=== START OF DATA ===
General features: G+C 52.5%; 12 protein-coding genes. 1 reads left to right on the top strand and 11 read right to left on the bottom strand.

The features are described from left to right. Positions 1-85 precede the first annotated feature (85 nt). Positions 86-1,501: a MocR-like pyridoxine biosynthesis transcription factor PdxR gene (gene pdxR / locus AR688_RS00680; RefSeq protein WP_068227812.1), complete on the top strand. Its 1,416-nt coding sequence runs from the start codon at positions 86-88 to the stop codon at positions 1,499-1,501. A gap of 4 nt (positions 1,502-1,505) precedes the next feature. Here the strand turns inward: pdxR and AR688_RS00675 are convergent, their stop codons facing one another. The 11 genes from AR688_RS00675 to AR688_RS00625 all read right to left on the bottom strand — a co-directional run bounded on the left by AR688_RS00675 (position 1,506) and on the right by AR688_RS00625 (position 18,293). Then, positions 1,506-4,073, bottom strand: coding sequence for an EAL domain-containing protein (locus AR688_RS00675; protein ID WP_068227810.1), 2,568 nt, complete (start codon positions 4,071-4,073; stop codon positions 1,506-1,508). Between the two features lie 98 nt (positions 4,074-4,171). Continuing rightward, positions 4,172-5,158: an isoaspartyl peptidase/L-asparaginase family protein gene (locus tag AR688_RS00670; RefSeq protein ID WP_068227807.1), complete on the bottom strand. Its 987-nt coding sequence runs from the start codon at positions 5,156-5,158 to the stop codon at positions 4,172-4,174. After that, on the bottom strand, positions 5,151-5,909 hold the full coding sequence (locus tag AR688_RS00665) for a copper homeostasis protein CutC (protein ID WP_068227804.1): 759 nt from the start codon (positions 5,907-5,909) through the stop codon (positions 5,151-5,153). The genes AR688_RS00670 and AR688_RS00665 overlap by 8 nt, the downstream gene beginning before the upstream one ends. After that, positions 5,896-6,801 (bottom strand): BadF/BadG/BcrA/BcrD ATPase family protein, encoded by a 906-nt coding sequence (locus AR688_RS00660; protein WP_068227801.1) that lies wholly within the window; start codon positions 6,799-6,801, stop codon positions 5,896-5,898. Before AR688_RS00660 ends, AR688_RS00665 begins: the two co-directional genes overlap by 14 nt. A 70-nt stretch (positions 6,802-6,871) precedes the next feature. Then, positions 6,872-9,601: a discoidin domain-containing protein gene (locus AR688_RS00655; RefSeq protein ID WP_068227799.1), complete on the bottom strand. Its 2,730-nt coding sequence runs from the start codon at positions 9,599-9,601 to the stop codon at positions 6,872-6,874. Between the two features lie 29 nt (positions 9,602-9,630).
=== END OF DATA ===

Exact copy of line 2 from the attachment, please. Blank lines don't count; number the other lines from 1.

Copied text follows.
The features are described from left to right. Positions 1-85 precede the first annotated feature (85 nt). Positions 86-1,501: a MocR-like pyridoxine biosynthesis transcription factor PdxR gene (gene pdxR / locus AR688_RS00680; RefSeq protein WP_068227812.1), complete on the top strand. Its 1,416-nt coding sequence runs from the start codon at positions 86-88 to the stop codon at positions 1,499-1,501. A gap of 4 nt (positions 1,502-1,505) precedes the next feature. Here the strand turns inward: pdxR and AR688_RS00675 are convergent, their stop codons facing one another. The 11 genes from AR688_RS00675 to AR688_RS00625 all read right to left on the bottom strand — a co-directional run bounded on the left by AR688_RS00675 (position 1,506) and on the right by AR688_RS00625 (position 18,293). Then, positions 1,506-4,073, bottom strand: coding sequence for an EAL domain-containing protein (locus AR688_RS00675; protein ID WP_068227810.1), 2,568 nt, complete (start codon positions 4,071-4,073; stop codon positions 1,506-1,508). Between the two features lie 98 nt (positions 4,074-4,171). Continuing rightward, positions 4,172-5,158: an isoaspartyl peptidase/L-asparaginase family protein gene (locus tag AR688_RS00670; RefSeq protein ID WP_068227807.1), complete on the bottom strand. Its 987-nt coding sequence runs from the start codon at positions 5,156-5,158 to the stop codon at positions 4,172-4,174. After that, on the bottom strand, positions 5,151-5,909 hold the full coding sequence (locus tag AR688_RS00665) for a copper homeostasis protein CutC (protein ID WP_068227804.1): 759 nt from the start codon (positions 5,907-5,909) through the stop codon (positions 5,151-5,153). The genes AR688_RS00670 and AR688_RS00665 overlap by 8 nt, the downstream gene beginning before the upstream one ends. After that, positions 5,896-6,801 (bottom strand): BadF/BadG/BcrA/BcrD ATPase family protein, encoded by a 906-nt coding sequence (locus AR688_RS00660; protein WP_068227801.1) that lies wholly within the window; start codon positions 6,799-6,801, stop codon positions 5,896-5,898. Before AR688_RS00660 ends, AR688_RS00665 begins: the two co-directional genes overlap by 14 nt. A 70-nt stretch (positions 6,802-6,871) precedes the next feature. Then, positions 6,872-9,601: a discoidin domain-containing protein gene (locus AR688_RS00655; RefSeq protein ID WP_068227799.1), complete on the bottom strand. Its 2,730-nt coding sequence runs from the start codon at positions 9,599-9,601 to the stop codon at positions 6,872-6,874. Between the two features lie 29 nt (positions 9,602-9,630).